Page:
A) Not at all. It’s all honesty. Improv, comedy, drama, horror series that cost a million dollars an episode…none of it is any different in your acting. It all has to come from a place of honesty and reacting in the moment no matter what role you’re given. I’m so honored that Gregori Martin, who is the creator of The Bay offered me the role of Karen Blackwell which ultimately won me an Emmy. I will forever be grateful because that series itself is getting a tremendous amount of attention as well it should.

Q) I’ve read you’re also a trapeze artist, how did you become interested in trapeze?

A) Many, many years ago (more years than I will tell) I did a production of Shakespeare’s A Comedy of It was set under The Big Top so everybody had circus acts to do. The two lead females were placed on what that call static or hanging trapeze. It smooths around the bar. It never leaves the bar. From there I progressed to the flying trapeze, which is a completely different animal. I’ve been doing trapeze for many years now. In fact, I just got back from trapeze class. To be perfectly honest with you, trapeze becomes…if you’re inclined to it, your primary passion. The feeling of throwing your body up into the air and leaving the Earth for a moment and for truly flying for what is a split second and then getting caught by someone who you trust, that feeling is indescribable. You can sort of nail the facts of it, but you can’t describe it unless you actually do it. I know there are people in their seventies still doing it and I would love to be like that.

Q) You’re passionate about animal rights. How did you get involved in the advocacy for animals?

A) That’s a terrific question. It’s not so much animal rights as it is animal welfare because advocacy is an entirely different animal so to speak. I’ve always loved animals. I was the child who brought home the dogs and the cats. I always took in the strays, but then life gets very busy and complicated and you’ve got to worry about your career so I got away a little bit from that. I was on my Twitter feed one day and someone posted a video about baby elephant abuse by Ringling Brothers. I watched the video. I was very fortunate that my mentor, a man named Dr. Grey Stafford (who is a fan of General Hospital) contacted me and said, “Ms. Hennesy, thank you so much for the care that you’re taking with animals and for your interest.” Then, he said to me that the facts are that particular video is over twenty years old and they haven’t treated their animals like that in over twenty years and you’ve fed into a line of rhetoric. I sort of had a “come to Jesus” moment. I said that I will never do that again. I will never speak on something until I have the facts. With his guidance I have now traveled the world on behalf of a certain documentary I was doing called Elephant Trainer in Room. I have become an Ambassador for The American Humane Society. I have become an Ambassador for The Los Angeles Zoo. I have spoken to The California Coastal Commission on behalf of Sea World. I have really done my homework and I understand the difference between radical activism and problem solving advocacy. That’s how I came to it because I said that never again will I speak first without knowing the facts.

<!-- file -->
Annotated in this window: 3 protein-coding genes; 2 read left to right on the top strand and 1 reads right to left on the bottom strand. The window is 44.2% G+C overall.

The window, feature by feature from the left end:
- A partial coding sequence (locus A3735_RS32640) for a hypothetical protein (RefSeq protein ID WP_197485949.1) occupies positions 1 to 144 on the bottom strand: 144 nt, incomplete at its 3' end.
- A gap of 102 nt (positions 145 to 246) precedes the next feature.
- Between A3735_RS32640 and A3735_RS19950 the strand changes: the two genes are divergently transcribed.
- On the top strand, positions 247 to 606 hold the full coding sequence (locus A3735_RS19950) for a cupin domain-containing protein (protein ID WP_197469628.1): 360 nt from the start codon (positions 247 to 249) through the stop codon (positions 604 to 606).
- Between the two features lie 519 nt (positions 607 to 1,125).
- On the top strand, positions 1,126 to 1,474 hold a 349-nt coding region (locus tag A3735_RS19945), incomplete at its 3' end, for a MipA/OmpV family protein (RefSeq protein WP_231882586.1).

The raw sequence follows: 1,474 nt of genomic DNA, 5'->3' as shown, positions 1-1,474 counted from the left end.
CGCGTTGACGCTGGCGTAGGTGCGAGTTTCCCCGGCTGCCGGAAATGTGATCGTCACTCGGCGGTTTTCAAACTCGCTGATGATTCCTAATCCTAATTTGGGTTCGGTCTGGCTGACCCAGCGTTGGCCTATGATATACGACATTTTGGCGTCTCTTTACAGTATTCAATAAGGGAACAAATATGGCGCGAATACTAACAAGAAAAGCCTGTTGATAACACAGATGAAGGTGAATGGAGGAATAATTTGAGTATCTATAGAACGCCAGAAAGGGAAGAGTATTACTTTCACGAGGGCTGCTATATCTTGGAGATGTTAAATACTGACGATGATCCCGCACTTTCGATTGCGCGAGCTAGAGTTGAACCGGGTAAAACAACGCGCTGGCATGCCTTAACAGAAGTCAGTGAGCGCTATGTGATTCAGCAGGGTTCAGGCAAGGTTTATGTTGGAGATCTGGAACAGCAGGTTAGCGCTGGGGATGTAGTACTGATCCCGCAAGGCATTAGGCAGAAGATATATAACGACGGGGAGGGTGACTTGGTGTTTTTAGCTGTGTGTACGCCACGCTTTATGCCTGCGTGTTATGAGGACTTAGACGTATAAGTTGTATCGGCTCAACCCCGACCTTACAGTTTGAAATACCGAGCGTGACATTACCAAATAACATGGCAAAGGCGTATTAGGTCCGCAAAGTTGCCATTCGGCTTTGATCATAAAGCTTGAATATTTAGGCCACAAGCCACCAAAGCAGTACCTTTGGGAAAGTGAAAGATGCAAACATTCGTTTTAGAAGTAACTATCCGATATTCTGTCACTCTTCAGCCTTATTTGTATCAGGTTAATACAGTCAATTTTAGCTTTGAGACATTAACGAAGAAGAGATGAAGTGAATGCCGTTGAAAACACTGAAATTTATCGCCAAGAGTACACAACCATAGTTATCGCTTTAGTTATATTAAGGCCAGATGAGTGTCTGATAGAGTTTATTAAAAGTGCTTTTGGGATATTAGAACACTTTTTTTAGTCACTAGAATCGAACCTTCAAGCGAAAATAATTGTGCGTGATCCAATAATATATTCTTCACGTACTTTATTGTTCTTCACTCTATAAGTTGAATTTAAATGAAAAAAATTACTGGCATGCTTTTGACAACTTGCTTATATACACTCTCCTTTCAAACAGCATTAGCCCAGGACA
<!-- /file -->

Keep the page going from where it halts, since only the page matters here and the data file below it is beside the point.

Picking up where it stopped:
Q) Your father, Dale Hennesy, was an Academy Award winning art director (Fantastic Voyage) and worked on Logan’s Run. How was it growing up being around the entertainment world?

A) I have some great memories of helping to work on some of the miniatures and spending time on those sets.

Q) Are there any other projects that you can share with us?

A) Not any that are coming to fruition immediately, but there is talk of my book series being made into a live action series. I also have a couple of pilots that I have written that I am pitching around.